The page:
THE TRIANGLE, NC—Kevin McNoldy now resides in the Raleigh-Durham metropolitan area of North Carolina, but has experienced the American recording scene unlike most “secondary market” audio engineers today. His childhood beginnings as a songwriter—McNoldy wrote nearly 1,000 songs before high school graduation—led him to enroll and ultimately graduate from Berklee College of Music, concentrating in recording production and engineering.
With numerous RealTraps on the walls and ceiling, Cphonic boasts “an absolutely flat monitor response due to the massive depth of our built-in bass trapping.” “That catapulted me into Nashville, where I built a studio and was soon doing jingles, some Country music off Music Row, and so on,” he recalls. “Later, I built a studio in Charlottesville, Virginia, where I had my first hit, the debut Seven Mary Three album featuring the single “Cumbersome.” That was also the time when Dave Matthews Band was coming up, so there was a lot of energy around the area.”
From there, he made a loop to LA, built a studio for his development deal work for labels and eventually returned to Virginia to build Crystalphonic, a world-class tracking and mixing facility unlike any the state had ever seen. “It was a $5 million, 5,000-square-foot studio, and my goal was to draw acts to what is a secondary market. It was beautiful: one of the last from that era, purpose-built for rock music. But I eventually left it to get back to production; running the studio took me away from the rooms. It was the classic story of building a dream studio, then being so busy that it was impossible to actually work in the studio. It was killing me.”
The Crystalphonic experience led to McNoldy’s career epiphany: He needed to build a more efficient studio, one that allowed him to work with artists anywhere, depending on no locale except for an overall lifestyle-based appeal. “There’s a lot to be said about lifestyle in a secondary market,” he explains. “So now, in North Carolina, I’m once again in a secondary market, drawing clients, but my room is completely modular and my clients are from anywhere around the world. And I can take all of my studio’s components and set up anywhere. It’s the ultimate hybrid environment where you get the best of in-the-box and outboard options, when desired.”
Cphonic Online Mastering balances two main categories of clientele, both of which rarely visit its 430-square-foot control room. “I’m living in two worlds, essentially,” McNoldy explains. “One where people are sending me great mixes in-the-box, and another where artists are recording really great songs, but they recognize their need for help with the mixing.”
Leaving stacks and racks behind, Cphonic’s McNoldy now works from a streamlined, minimalistic custom mastering desk. Designed with a minimalist approach to gear, McNoldy sits at a floated, custom mastering desk amongst a dizzying number of Real-Traps acoustic fixtures throughout, comprising a uniquely attractive and soothing work environment which he says has “an absolutely flat monitor response due to the massive depth of our built-in bass trapping.” Other key gear choices, named in order of importance by McNoldy, include his rare ATR Services one-inch Ampex ATR-102 analog tape machine featuring Crane Song’s Dave Hill-designed Aria Reference Series electronics; German audiophile reference monitors manufactured by KS Digital; and a complete conversion system from Antelope Audio featuring the Eclipse 384 mastering converter, 10M Atomic Clock, Antelope OCX-V master clock and Trinity master clock.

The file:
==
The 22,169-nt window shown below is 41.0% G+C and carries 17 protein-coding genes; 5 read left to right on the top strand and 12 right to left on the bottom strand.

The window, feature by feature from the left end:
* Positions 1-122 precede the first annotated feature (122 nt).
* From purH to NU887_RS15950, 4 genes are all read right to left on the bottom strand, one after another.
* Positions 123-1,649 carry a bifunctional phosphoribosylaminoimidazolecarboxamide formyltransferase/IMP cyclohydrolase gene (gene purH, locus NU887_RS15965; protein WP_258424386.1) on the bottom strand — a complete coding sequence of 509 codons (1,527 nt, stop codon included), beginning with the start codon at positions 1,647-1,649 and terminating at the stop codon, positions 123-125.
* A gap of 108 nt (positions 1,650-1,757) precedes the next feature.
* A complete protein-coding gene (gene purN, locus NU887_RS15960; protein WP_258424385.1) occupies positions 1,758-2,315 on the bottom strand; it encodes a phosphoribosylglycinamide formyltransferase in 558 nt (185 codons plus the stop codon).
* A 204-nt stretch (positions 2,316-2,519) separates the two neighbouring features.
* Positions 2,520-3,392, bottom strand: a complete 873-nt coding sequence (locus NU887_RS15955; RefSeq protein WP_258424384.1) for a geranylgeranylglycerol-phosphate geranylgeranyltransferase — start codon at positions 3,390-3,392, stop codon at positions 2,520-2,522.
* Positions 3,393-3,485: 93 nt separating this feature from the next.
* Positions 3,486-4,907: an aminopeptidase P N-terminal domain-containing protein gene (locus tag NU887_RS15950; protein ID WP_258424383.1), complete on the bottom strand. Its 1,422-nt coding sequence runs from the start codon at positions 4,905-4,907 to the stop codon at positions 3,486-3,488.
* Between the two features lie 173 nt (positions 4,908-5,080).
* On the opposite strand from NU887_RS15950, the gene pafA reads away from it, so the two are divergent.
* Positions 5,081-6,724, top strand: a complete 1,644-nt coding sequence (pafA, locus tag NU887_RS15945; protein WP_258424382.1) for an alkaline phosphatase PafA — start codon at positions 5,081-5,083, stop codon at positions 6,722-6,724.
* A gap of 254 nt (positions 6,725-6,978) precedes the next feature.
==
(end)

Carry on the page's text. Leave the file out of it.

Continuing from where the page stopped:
“I’m based here, but all the Real-Traps can be pulled off the wall and moved elsewhere,” McNoldy explains. “If I want to mix or master on site, I can. [This configuration] gives me the ability to be that flexible, and with artists recording anywhere—such as EDM artists recording on laptops with headphones in hotels—we have to be that flexible, too.”
McNoldy calls his ATR-102 “a big part of my signature. It’s one of the few like it in the world. And I am so familiar with it; I tweak it every day. A lot of the sounds I get come from the EQ I apply based on how I align the tape deck.” He often revels in the responses of clients once they hear their productions coming from tape. “It’s just amazing. They may have mixed in-the-box, in their bedroom or wherever, and they have no idea how it translates elsewhere. They’ve never heard tape other than those things originally recorded on tape. With everything that has happened [in recording technology], emulations still can’t touch it.”
Other than a few key vintage analog outboard processors, McNoldy has largely sold off his “two moving trucks-full” of analog boxes that made the original trip to North Carolina, focusing on the efficiency of DAW-based recalls while selectively adding in vintage color. “I’ve paired things down things to be as simple as possible, knowing that anything I use needs to be recallable,” he explains, saying that this approach allows him to balance a number of projects simultaneously. “If I want more vintage choices of tone, then those pieces are wheeled into the room, embedded into the track in Pro Tools, and wheeled out. I may be taking this concept a bit further than some others, but from my perspective, that’s what it takes to keep up with artists these days.”
Cphonic Online Mastering